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HS2 explained: What is it and why are parts being delayed? | Business News

HS2 is the largest infrastructure project in the UK, aimed at transforming public transport between London, the Midlands, and the North. However, it has become associated with political conflicts, disappointment, delays, and escalating costs. Although it has received support from multiple governments and political parties over the years, Prime Minister Rishi Sunak has refused to fully back the project, raising concerns that the Manchester portion of the line may be scrapped. This setback comes after the March announcement of delays, leading to doubts about the UK’s ability to deliver major infrastructure projects. Despite these challenges, five regional Labour mayors and numerous northern businesses have made efforts to preserve the current plans.

HS2 is a planned high-speed rail network spanning 330 miles, initially designed to connect London and the West Midlands with future extensions to Crewe, Manchester, and Leeds. However, due to cost concerns in 2021, the Leeds stretch has been shelved. The project was first proposed by the Labour government in 2009 and has faced delays and rising costs, with current estimates exceeding £180 billion, significantly higher than the £100 billion estimated in 2019.

The original cost of HS2 at 2009 prices was projected to be £37.5 billion, but it has since increased significantly. By 2015, the cost had reached £55.7 billion, and the Department for Transport’s latest estimate in 2021 ranges from £72 billion to £98 billion. Lord Berkeley, former deputy chairman of the government’s independent review into the project, believes that the final cost could climb to £107 billion. The full network may not be operational until the 2040s.

HS2 aims to have 18 trains running in each direction to and from London, with speeds of up to 224mph. The project involves the construction of over 300 bridges and 70 viaducts for the London-West Midlands phase alone. It will also include new stations such as Birmingham Curzon Street and extensions for London Euston and Manchester Piccadilly. The goal is to meet the growing demand for rail services, improve network reliability, enhance connectivity, and stimulate economic growth across the UK.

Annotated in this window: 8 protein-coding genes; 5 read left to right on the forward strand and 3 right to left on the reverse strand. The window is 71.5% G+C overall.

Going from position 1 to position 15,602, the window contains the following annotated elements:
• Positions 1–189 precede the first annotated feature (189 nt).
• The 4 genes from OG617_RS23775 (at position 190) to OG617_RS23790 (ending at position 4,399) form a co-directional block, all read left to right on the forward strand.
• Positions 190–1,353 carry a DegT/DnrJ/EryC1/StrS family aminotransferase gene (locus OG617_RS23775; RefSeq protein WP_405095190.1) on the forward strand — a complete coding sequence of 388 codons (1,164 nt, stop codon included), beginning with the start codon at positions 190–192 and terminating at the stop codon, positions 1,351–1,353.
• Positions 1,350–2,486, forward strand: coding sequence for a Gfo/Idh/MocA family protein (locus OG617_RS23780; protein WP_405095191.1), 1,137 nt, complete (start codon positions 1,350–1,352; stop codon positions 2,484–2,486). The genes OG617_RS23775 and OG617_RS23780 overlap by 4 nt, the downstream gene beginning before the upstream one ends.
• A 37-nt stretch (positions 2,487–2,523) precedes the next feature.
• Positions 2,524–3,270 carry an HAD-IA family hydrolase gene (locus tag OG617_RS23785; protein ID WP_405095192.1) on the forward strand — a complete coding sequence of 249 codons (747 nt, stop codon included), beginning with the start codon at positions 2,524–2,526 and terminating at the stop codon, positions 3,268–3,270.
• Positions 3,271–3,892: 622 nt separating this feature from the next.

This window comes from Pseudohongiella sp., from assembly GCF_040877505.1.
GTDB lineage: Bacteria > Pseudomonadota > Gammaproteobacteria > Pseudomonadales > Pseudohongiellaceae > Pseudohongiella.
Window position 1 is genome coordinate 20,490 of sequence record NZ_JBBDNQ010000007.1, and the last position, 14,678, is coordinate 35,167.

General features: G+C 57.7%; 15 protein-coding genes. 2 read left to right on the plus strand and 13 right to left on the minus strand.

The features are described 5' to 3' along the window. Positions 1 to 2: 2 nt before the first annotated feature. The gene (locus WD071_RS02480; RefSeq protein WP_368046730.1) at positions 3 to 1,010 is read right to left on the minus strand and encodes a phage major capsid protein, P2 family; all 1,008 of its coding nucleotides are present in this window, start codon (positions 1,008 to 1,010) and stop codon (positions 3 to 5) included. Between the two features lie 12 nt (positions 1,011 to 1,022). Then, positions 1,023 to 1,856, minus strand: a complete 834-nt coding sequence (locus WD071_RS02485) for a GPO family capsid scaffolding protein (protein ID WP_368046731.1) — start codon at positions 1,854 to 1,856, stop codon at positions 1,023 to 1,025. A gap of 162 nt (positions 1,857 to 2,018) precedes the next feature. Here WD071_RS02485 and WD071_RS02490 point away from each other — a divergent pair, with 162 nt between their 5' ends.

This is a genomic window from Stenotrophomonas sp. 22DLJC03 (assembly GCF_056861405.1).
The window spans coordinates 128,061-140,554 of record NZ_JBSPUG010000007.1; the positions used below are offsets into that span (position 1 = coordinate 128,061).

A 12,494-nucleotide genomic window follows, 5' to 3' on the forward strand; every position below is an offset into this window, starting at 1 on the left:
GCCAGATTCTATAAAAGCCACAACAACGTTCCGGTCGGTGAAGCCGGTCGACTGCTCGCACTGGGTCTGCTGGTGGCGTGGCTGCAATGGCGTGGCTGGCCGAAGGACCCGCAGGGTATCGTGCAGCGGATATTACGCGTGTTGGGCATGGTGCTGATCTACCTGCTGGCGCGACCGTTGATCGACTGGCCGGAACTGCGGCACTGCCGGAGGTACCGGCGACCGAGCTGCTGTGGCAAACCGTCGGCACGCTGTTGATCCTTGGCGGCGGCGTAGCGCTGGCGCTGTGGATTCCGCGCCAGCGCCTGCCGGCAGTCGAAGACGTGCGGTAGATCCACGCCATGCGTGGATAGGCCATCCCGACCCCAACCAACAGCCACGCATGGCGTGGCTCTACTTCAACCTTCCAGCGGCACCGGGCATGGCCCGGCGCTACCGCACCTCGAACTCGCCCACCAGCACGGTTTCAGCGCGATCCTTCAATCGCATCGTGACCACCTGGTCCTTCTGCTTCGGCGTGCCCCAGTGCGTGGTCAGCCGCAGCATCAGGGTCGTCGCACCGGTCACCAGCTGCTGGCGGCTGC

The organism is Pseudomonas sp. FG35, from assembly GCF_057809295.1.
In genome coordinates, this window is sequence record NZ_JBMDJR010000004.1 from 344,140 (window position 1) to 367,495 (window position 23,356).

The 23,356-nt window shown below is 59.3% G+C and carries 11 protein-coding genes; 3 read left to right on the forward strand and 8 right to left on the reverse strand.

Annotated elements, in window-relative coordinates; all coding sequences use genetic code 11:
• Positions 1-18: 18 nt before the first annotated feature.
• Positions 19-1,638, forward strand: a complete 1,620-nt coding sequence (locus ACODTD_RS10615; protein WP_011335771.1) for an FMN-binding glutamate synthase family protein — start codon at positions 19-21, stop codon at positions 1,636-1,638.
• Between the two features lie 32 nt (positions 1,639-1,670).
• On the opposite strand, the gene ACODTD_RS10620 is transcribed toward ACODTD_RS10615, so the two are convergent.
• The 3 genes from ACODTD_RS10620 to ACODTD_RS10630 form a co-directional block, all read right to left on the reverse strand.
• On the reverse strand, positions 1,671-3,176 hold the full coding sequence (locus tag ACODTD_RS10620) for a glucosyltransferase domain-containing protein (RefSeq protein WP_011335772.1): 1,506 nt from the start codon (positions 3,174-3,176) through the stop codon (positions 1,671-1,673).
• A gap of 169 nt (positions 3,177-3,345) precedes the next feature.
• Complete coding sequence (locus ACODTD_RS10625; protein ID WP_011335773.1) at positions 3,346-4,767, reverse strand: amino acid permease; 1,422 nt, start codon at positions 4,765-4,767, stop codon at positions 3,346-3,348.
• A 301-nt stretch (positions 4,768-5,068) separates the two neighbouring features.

The route of HS2 includes stations in London Euston, Old Oak Common, Birmingham Interchange, and Birmingham Curzon Street for the first phase. However, there are concerns that London Euston station may be removed due to rising costs, and the line will instead terminate at Old Oak Common. This would require passengers to use the Elizabeth Line to reach central London, resulting in a delay of over a decade before high-speed services stop at Euston. The second phase would extend to Manchester Airport and Manchester Piccadilly, as well as routes via Wigan, Crewe, and Stafford. The proposed route to the East Midlands Hub at Toton and then to Leeds has been canceled, and the Crewe-northwest section has been delayed for two years.

The HS2 project began in 2009 when HS2 Ltd, a company established by the Labour government, examined proposals for a new high-speed line. Under the Conservative-Liberal Democrat coalition, it was confirmed that the line would be built in two phases, with Phase 1 commencing in 2026 (later revised to between 2029 and 2033) and Phase 2 starting in 2032-33 (now expected between 2034 and 2041).

The project has faced numerous delays, with reasons including the need for revised cost and schedule estimates for Phase 1 and additional construction time. An independent review was conducted in 2019 to assess whether the project should proceed. The COVID-19 pandemic also likely contributed to delays. Rising costs can be attributed to inflation, inadequate risk management, unexpected factors such as asbestos and archaeological remains, and the need to acquire properties for the rail line. The budget for building bridges, tunnels, and stations was underestimated, and the cost of extending London’s Euston station remains uncertain.